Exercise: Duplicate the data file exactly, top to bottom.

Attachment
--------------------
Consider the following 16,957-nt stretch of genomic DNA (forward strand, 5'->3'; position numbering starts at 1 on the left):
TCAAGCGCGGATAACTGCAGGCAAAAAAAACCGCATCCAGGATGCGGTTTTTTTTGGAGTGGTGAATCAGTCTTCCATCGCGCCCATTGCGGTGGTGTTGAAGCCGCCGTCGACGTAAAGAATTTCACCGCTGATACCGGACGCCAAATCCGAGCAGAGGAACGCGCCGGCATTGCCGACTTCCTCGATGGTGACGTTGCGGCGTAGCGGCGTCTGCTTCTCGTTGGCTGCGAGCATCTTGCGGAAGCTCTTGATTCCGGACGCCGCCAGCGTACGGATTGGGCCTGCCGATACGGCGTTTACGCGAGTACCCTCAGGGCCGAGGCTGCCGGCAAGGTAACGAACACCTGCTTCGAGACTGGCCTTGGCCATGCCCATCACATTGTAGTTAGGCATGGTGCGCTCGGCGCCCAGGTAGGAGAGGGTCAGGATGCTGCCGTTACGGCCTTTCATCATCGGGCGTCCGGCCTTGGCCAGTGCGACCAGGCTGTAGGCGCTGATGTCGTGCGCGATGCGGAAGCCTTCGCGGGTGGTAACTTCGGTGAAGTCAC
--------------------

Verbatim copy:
Consider the following 16,957-nt stretch of genomic DNA (forward strand, 5'->3'; position numbering starts at 1 on the left):
TCAAGCGCGGATAACTGCAGGCAAAAAAAACCGCATCCAGGATGCGGTTTTTTTTGGAGTGGTGAATCAGTCTTCCATCGCGCCCATTGCGGTGGTGTTGAAGCCGCCGTCGACGTAAAGAATTTCACCGCTGATACCGGACGCCAAATCCGAGCAGAGGAACGCGCCGGCATTGCCGACTTCCTCGATGGTGACGTTGCGGCGTAGCGGCGTCTGCTTCTCGTTGGCTGCGAGCATCTTGCGGAAGCTCTTGATTCCGGACGCCGCCAGCGTACGGATTGGGCCTGCCGATACGGCGTTTACGCGAGTACCCTCAGGGCCGAGGCTGCCGGCAAGGTAACGAACACCTGCTTCGAGACTGGCCTTGGCCATGCCCATCACATTGTAGTTAGGCATGGTGCGCTCGGCGCCCAGGTAGGAGAGGGTCAGGATGCTGCCGTTACGGCCTTTCATCATCGGGCGTCCGGCCTTGGCCAGTGCGACCAGGCTGTAGGCGCTGATGTCGTGCGCGATGCGGAAGCCTTCGCGGGTGGTAACTTCGGTGAAGTCAC